I find the idea of six weeks alone in the middle of nowhere very tempting, but I think I’d had to not take my knitting - for me it would be less about silence, and more about not ‘keeping busy’ all the time.
When I originally thought about spending six weeks on my own, I worked out how many books I could read in six weeks, then trimmed the number as to leave me some spare time and still wound up with eighteen books. Anna reminded me of the intention behind spending six weeks on a windy island. It is not to glance at pages (however tempting) but to glance inwards.
So we will leave the number at twelve (first list, second list) plus one: Notes from the Underground by Fyodor Dostoyevsky. I remember when the US Army captured Saddam Hussein and news reports claimed that Hussein had been stashing Dostoyevsky novels in his underground chambers. My old mentor and I were enjoying coffee in central Copenhagen just after the news broke and I still remember my mentor drily saying he hoped Notes from the Underground had been one.
Six weeks of solitude. Thirteen books. A chance to centre myself. Should I bring knitting? Absolutely. Knitting can be very meditative - particular if I am knitting miles and miles of stocking stitch (as I would with my first project). Stocking stitch is not the only type of knitting that relaxes my body and focuses my mind. Lace knitting can be frustrating at its worst, but at its best I drift into a strange realm of "k1, YO, k2tog, YO.." which feels as good as any Aum.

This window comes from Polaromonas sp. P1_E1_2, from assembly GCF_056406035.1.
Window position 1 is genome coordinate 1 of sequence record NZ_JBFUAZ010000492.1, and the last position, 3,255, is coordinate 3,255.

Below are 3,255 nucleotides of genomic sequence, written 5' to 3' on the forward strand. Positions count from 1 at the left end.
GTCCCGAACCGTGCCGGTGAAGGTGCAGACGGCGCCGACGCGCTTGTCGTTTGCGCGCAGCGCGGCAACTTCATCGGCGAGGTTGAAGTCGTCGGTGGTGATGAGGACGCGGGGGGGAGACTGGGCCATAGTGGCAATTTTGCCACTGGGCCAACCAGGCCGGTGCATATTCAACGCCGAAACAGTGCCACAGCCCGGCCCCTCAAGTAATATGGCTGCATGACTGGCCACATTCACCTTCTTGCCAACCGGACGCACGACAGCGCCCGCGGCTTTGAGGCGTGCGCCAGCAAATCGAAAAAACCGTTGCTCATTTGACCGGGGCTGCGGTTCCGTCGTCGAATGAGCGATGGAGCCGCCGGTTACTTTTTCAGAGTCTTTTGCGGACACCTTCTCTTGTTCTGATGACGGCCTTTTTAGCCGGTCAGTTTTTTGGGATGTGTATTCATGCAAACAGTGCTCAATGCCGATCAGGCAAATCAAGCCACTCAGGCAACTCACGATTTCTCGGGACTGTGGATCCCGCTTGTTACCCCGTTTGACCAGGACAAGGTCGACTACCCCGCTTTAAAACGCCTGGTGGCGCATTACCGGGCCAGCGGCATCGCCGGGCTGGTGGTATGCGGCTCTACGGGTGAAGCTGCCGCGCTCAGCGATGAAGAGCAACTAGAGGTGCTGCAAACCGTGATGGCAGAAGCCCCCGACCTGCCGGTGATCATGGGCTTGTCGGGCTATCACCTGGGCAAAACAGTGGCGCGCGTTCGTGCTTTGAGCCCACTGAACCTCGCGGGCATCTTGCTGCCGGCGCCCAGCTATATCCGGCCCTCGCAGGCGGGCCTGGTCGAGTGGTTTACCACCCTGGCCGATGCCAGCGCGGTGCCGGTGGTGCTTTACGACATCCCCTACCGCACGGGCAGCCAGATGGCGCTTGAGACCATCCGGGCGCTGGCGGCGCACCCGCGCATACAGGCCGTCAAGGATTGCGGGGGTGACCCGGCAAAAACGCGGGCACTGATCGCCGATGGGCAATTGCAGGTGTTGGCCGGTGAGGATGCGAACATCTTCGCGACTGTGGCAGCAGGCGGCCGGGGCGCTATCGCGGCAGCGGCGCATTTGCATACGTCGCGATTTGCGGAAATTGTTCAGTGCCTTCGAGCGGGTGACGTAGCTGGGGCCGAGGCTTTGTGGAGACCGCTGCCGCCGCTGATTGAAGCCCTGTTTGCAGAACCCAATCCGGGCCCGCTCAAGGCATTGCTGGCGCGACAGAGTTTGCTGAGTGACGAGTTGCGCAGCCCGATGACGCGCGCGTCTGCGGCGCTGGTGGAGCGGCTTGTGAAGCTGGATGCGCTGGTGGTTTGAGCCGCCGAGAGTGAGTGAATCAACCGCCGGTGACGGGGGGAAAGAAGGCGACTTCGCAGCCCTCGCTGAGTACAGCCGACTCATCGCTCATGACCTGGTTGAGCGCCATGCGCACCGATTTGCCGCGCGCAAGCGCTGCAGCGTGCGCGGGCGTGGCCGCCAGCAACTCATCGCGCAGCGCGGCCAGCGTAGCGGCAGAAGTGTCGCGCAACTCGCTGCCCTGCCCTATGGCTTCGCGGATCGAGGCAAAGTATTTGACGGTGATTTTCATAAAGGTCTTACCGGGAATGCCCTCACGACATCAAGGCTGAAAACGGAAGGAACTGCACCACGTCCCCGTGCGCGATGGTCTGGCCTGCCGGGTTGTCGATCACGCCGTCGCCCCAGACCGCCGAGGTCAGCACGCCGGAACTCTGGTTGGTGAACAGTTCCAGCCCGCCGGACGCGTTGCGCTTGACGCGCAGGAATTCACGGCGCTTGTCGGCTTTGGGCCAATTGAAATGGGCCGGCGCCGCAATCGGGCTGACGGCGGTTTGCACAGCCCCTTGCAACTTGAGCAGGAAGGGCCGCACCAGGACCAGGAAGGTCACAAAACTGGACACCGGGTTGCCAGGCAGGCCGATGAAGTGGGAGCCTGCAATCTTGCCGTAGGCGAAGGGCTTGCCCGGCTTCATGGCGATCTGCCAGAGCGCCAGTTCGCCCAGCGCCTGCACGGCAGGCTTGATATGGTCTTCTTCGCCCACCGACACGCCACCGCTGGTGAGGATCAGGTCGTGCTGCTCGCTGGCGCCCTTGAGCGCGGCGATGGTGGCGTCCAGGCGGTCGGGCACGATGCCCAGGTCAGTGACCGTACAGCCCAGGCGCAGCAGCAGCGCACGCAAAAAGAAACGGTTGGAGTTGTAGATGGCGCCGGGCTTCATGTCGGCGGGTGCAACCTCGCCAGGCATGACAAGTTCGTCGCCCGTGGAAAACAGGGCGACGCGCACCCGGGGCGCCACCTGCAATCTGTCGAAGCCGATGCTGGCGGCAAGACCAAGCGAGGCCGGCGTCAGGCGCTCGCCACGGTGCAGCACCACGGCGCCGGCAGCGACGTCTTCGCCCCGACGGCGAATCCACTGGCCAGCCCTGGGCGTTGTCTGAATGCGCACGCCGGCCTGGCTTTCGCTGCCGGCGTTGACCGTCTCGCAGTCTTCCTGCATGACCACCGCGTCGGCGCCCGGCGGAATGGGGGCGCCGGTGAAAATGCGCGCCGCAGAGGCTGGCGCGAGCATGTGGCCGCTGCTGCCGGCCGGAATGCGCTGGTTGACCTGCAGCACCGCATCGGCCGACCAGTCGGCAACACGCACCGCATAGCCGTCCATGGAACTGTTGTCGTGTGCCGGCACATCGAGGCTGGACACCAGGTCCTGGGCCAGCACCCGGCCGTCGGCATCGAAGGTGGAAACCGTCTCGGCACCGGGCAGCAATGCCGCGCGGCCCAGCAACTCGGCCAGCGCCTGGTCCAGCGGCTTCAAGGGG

My second knitting project would be lace. Evelyn C. Clarke's Forget-Me-Not Lace Shawl hits all the right marks, especially when I imagine it knitted up in Old Maiden Aunt alpaca/silk/cashmere in a deep forest green. Hours and hours of pleasure - and much introspection too. Knitting is good for the soul.
On that little note, I'm leaving my imagined island cottage. Time to face the busy streets of Glasgow.